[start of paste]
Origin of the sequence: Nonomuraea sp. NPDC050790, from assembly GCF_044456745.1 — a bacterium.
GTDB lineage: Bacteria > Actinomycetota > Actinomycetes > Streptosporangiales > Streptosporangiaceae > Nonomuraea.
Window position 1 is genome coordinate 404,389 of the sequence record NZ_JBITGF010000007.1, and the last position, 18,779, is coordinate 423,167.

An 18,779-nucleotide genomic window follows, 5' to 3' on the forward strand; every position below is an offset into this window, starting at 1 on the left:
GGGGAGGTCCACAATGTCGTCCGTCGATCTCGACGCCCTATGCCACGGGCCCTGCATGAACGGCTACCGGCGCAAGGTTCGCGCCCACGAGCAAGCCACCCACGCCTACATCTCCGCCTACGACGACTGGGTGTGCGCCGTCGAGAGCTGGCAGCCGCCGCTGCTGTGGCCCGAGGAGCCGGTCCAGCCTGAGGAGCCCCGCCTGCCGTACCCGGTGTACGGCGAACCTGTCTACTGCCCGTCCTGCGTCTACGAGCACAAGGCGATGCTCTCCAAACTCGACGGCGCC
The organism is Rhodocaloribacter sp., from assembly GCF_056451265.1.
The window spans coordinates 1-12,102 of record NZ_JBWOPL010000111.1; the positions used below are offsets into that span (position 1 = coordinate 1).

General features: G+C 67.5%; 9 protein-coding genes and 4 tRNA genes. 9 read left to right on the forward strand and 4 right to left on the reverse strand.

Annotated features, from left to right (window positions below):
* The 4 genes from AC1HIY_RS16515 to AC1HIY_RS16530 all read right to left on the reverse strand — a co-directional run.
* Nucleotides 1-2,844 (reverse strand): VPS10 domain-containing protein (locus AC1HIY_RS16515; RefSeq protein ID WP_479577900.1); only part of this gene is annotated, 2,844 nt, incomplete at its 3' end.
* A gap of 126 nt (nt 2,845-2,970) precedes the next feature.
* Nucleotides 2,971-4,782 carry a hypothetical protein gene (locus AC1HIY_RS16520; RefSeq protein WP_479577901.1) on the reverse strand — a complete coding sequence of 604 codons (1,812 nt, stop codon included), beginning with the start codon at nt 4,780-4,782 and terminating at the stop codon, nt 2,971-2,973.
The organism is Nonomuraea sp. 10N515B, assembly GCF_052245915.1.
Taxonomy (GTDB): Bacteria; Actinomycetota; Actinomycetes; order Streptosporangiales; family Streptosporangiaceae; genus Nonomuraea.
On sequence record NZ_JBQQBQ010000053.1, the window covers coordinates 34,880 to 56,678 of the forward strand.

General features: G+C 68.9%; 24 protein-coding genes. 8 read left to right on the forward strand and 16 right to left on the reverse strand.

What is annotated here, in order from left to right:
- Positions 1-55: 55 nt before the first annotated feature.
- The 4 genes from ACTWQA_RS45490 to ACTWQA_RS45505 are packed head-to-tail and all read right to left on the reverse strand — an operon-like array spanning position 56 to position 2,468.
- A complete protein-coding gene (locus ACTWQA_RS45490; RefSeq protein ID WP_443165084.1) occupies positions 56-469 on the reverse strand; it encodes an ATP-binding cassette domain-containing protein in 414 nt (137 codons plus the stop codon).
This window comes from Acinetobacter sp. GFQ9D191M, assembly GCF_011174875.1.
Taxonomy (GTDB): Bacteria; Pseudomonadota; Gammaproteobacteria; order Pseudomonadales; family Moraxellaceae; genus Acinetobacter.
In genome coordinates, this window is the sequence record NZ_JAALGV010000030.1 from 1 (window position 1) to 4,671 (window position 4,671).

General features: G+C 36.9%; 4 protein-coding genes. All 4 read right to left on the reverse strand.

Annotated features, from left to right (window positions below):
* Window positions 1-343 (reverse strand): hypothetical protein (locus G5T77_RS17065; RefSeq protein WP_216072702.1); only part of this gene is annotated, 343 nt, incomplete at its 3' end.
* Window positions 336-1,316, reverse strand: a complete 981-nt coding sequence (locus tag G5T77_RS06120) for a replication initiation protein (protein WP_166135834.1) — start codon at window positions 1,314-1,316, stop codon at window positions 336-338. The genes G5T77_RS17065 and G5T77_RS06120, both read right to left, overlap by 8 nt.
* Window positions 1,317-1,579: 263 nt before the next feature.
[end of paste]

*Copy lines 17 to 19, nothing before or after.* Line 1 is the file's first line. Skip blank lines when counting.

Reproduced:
General features: G+C 68.9%; 24 protein-coding genes. 8 read left to right on the forward strand and 16 right to left on the reverse strand.

What is annotated here, in order from left to right:
- Positions 1-55: 55 nt before the first annotated feature.